BESIDES James Anderton. there was another gruesome character who shared the honours with Ian McKellen: Brian (bullet head) Hitchen, editor of The Daily Star, If anything discredits the honours system it is the lauding of this creep. The Dally Star, under Hitchen’s leadership, has carried some of the most disgusting and degrading copy ever to appear in a national newspaper. And that’s saying something. 

Look at this from the December 18th issue “Supporters of an Aids centre in Bournemouth are miffed because Cliff Richard turned down a plea for help , . . Cliff is quite right Why should anyone be obliged to help people who. mostly, have only themselves to blame for their predicament? Despite all the homosexual propaganda, Aids is still almost entirely a disease passed on by poofters and junkies. Only their promiscuity and stupjdity has spread it like wildfire. Thank goodness that someone of Cliff’s stature has stood out against the Aids industry. Let’s hope that other showbiz stars follow his example “ You can see why Mrs Thatcher was such an admirer. 


IT has been fashionable in the gay press to suggest that The Independent is anti-gay because it has investigated the management problems which are undoubtedly besetting Aids charities. 

I do not share this view. Aids charities are not beyond criticism, and if anything is amiss we should know about it. I agree that if the reporting is sensationalist, then more damage than good can be done. But I do not believe that The Independent is drawing attention to the difficulties in organisations like THT and Lighthouse because it wishes them harm. I’m sure the motivation is constructive. 

And as for being anti-gay, I should point out that The Independent has carried many stories about the state of gay rights in this country, and all of them sympathetic. In the past month we have seen it sensitively exploring several issues: the police and the gay community; the implications of the Criminal Justice Bill for gays, the new rules being proposed for adoption laws; the McKellen furore. It has carried two supportive editorials. Let’s save our criticism for those who really hate us and want to do us down The Independent is much more of a friend than a foe.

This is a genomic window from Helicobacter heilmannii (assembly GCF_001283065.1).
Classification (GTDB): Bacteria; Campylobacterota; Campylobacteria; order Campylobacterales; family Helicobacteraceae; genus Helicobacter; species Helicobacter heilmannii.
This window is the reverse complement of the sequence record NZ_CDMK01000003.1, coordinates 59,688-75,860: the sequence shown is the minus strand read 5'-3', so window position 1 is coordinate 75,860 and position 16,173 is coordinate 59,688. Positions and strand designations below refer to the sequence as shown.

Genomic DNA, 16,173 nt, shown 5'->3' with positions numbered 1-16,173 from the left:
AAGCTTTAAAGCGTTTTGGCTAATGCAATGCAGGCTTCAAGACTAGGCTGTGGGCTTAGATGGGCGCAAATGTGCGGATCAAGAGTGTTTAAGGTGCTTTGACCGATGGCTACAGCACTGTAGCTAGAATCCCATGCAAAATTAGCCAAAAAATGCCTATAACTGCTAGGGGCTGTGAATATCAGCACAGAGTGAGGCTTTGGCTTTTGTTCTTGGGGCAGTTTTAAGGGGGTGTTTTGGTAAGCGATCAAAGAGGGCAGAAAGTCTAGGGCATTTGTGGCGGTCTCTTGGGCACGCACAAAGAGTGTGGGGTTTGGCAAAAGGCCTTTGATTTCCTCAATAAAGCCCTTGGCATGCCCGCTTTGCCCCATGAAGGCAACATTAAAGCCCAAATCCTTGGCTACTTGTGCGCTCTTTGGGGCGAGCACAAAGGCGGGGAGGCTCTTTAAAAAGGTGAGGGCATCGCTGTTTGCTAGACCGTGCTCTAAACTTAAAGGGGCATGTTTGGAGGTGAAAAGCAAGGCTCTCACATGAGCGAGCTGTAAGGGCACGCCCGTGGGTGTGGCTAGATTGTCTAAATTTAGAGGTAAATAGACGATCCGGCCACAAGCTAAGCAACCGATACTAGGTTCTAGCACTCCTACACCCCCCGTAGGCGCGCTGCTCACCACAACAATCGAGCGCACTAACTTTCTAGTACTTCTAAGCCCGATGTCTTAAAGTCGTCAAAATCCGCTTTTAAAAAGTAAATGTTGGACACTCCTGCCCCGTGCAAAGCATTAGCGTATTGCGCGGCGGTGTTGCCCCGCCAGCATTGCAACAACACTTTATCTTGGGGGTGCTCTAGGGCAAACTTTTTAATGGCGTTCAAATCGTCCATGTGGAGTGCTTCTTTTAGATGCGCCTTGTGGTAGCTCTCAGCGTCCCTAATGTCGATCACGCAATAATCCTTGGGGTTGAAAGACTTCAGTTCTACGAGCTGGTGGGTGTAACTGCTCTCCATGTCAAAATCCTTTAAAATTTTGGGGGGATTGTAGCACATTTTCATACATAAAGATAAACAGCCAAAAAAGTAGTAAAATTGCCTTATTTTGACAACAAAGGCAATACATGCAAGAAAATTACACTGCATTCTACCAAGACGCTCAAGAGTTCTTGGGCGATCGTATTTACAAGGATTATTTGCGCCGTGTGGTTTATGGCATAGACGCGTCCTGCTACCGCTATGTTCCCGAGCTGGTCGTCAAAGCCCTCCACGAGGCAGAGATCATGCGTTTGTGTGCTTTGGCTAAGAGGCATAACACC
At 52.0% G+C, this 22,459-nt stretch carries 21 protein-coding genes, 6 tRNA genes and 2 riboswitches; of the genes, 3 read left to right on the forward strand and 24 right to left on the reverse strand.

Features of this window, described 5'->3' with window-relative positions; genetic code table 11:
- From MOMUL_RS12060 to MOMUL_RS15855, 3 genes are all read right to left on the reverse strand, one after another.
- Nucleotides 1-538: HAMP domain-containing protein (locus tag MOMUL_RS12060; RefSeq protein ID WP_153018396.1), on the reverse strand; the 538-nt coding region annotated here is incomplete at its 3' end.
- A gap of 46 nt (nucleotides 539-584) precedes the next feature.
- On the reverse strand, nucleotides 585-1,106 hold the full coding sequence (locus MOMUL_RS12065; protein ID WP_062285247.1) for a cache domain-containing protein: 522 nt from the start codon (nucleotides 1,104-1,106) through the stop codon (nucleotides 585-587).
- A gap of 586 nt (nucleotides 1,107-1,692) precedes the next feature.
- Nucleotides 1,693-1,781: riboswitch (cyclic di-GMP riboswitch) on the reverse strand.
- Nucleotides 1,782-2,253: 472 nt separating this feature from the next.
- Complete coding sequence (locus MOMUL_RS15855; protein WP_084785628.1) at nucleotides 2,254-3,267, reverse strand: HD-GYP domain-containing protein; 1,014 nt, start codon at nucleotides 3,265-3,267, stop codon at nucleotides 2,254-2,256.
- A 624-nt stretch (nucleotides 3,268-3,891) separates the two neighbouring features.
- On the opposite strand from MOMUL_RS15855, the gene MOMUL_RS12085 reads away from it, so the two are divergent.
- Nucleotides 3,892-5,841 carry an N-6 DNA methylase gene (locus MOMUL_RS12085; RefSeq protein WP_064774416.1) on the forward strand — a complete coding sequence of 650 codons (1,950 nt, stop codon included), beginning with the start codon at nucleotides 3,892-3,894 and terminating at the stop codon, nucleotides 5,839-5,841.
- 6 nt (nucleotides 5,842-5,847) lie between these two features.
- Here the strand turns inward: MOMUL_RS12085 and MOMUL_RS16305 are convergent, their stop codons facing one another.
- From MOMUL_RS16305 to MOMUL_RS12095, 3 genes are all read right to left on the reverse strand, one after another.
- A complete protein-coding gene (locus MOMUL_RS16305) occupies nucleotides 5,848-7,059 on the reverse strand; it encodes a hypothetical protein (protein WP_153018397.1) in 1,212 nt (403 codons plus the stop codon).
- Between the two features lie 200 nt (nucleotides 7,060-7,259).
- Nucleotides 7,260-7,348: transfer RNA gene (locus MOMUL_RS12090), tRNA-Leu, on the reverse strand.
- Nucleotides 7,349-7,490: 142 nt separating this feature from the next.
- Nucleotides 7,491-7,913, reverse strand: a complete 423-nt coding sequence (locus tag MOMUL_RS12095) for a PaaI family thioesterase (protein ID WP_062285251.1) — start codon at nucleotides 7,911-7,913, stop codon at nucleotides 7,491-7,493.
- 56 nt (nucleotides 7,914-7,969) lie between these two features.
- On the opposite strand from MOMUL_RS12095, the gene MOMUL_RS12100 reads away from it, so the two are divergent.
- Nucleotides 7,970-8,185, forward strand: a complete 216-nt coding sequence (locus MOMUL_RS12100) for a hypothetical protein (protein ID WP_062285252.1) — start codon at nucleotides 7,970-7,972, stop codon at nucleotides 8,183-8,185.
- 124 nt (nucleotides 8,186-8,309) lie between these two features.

Dreams can come true department. 

1. “Tebbit makes a decision to step down” — Independent17 Jan) 

2. “Murdoch faces new debt crisis” — Evening Standard(16 Jan) 

3. “Homosexual protestors win £30,000 from police” — Independent(15 Jan)


THE Northern gay magazine Scene Out carried an article celebrating Coronation Street’s 30th anniversary and lamenting the fact that The Street has never had any gay characters. 

The Sun reported it as: “Gay soap fans are urging TV bosses to change Coronation Street to Queer Street.” That prompted a Granada TV spokesperson to say: “Coronation Street is a family show and we have no plans to feature gays or lesbians.” 

Commenting on the story, John Smith in The People (6 Jan) said it was a “duckie idea.’” But after his usual careful consideration he concluded that, in fact, it made him want to “puke”. But is it such a bad idea? After all, the cast and crew who actually produce the programme would be able to bring a whole range of personal experiences into a gay story line. For instance, Coronation Street’s creator, Tony Warren, whose name appears on the credits of every episode, is prominent in the Manchester gay community. Two of the actors who play the show’s best-loved characters Bet and Alec Gilroy (Julie Goodyear and Roy Barraclough) have both been outed by the tabloids. 

Ivy Tilsley’s first husband, Bert (the late Peter Dudley) was persecuted by the tabloids after being convicted of cottaging. Lynne Perrie who plays Ivy is, in real life, supportive of her gay son who is HIV positive, and she and her best pal Vera Duckworth (Liz Dawn) have a lucrative second careers as cabaret entertainers in gay clubs. Rumours about other “well-loved” and veteran stars of the show also abound. If the lesbian quotient of Coronation Street were ever to be completely exposed, the true nature of this “family show” would probably send the nation into a mass swoon. 

So, come on Granada — get real.